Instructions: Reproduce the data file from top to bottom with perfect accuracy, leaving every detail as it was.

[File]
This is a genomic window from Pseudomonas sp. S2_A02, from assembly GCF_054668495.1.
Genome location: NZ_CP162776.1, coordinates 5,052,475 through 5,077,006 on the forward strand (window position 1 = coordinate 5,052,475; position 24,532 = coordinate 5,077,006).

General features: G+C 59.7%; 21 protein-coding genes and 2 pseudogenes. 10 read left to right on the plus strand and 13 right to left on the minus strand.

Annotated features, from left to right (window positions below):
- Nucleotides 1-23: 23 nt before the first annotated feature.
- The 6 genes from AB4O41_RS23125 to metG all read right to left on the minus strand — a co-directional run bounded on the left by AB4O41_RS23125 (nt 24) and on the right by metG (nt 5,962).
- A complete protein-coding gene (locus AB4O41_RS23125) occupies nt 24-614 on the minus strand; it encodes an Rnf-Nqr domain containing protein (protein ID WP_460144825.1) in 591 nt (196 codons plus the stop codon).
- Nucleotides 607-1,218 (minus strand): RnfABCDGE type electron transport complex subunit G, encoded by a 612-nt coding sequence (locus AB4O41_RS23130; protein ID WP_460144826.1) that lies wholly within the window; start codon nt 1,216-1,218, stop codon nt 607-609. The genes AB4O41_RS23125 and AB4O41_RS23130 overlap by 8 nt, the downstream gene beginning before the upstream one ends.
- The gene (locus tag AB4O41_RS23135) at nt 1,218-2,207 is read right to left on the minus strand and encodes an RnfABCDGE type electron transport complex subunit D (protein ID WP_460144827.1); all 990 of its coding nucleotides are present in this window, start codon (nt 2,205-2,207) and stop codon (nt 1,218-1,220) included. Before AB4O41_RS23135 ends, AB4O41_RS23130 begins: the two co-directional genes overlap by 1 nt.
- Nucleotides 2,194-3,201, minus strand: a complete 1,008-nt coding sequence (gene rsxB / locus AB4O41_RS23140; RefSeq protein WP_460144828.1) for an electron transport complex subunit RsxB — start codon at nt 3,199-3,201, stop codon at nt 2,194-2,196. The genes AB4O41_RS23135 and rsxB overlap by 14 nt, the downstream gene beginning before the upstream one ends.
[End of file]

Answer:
This is a genomic window from Pseudomonas sp. S2_A02, from assembly GCF_054668495.1.
Genome location: NZ_CP162776.1, coordinates 5,052,475 through 5,077,006 on the forward strand (window position 1 = coordinate 5,052,475; position 24,532 = coordinate 5,077,006).

General features: G+C 59.7%; 21 protein-coding genes and 2 pseudogenes. 10 read left to right on the plus strand and 13 right to left on the minus strand.

Annotated features, from left to right (window positions below):
- Nucleotides 1-23: 23 nt before the first annotated feature.
- The 6 genes from AB4O41_RS23125 to metG all read right to left on the minus strand — a co-directional run bounded on the left by AB4O41_RS23125 (nt 24) and on the right by metG (nt 5,962).
- A complete protein-coding gene (locus AB4O41_RS23125) occupies nt 24-614 on the minus strand; it encodes an Rnf-Nqr domain containing protein (protein ID WP_460144825.1) in 591 nt (196 codons plus the stop codon).
- Nucleotides 607-1,218 (minus strand): RnfABCDGE type electron transport complex subunit G, encoded by a 612-nt coding sequence (locus AB4O41_RS23130; protein ID WP_460144826.1) that lies wholly within the window; start codon nt 1,216-1,218, stop codon nt 607-609. The genes AB4O41_RS23125 and AB4O41_RS23130 overlap by 8 nt, the downstream gene beginning before the upstream one ends.
- The gene (locus tag AB4O41_RS23135) at nt 1,218-2,207 is read right to left on the minus strand and encodes an RnfABCDGE type electron transport complex subunit D (protein ID WP_460144827.1); all 990 of its coding nucleotides are present in this window, start codon (nt 2,205-2,207) and stop codon (nt 1,218-1,220) included. Before AB4O41_RS23135 ends, AB4O41_RS23130 begins: the two co-directional genes overlap by 1 nt.
- Nucleotides 2,194-3,201, minus strand: a complete 1,008-nt coding sequence (gene rsxB / locus AB4O41_RS23140; RefSeq protein WP_460144828.1) for an electron transport complex subunit RsxB — start codon at nt 3,199-3,201, stop codon at nt 2,194-2,196. The genes AB4O41_RS23135 and rsxB overlap by 14 nt, the downstream gene beginning before the upstream one ends.